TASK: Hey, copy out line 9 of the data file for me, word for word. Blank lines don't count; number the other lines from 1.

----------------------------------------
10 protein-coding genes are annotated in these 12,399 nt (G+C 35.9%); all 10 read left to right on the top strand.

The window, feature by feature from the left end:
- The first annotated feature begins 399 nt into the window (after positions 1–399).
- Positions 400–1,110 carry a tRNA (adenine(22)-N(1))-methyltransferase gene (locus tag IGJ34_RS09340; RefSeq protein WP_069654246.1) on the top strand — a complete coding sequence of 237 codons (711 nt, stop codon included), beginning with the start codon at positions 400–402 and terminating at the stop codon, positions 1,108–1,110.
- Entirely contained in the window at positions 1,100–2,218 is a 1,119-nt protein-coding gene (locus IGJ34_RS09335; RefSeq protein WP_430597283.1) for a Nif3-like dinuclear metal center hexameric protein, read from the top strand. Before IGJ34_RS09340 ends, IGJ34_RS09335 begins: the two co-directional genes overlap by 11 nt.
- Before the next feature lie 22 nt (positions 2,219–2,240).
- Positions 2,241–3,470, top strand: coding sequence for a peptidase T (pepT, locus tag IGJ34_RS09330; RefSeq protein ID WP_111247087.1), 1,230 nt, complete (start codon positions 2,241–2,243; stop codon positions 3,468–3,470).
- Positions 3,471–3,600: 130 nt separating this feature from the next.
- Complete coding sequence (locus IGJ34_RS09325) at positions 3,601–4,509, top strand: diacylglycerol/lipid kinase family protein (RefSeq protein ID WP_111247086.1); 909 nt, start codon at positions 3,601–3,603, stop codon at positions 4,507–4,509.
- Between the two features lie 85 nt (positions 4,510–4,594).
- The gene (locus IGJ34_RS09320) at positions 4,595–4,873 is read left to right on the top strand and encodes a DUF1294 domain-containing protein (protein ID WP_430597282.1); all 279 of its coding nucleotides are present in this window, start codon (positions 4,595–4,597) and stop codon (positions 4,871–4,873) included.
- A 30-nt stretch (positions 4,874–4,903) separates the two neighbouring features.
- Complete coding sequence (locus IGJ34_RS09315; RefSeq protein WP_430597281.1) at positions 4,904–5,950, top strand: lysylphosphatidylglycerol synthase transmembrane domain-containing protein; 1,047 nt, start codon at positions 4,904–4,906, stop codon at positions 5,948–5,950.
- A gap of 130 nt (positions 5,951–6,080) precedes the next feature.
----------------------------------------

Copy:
- Complete coding sequence (locus IGJ34_RS09325) at positions 3,601–4,509, top strand: diacylglycerol/lipid kinase family protein (RefSeq protein ID WP_111247086.1); 909 nt, start codon at positions 3,601–3,603, stop codon at positions 4,507–4,509.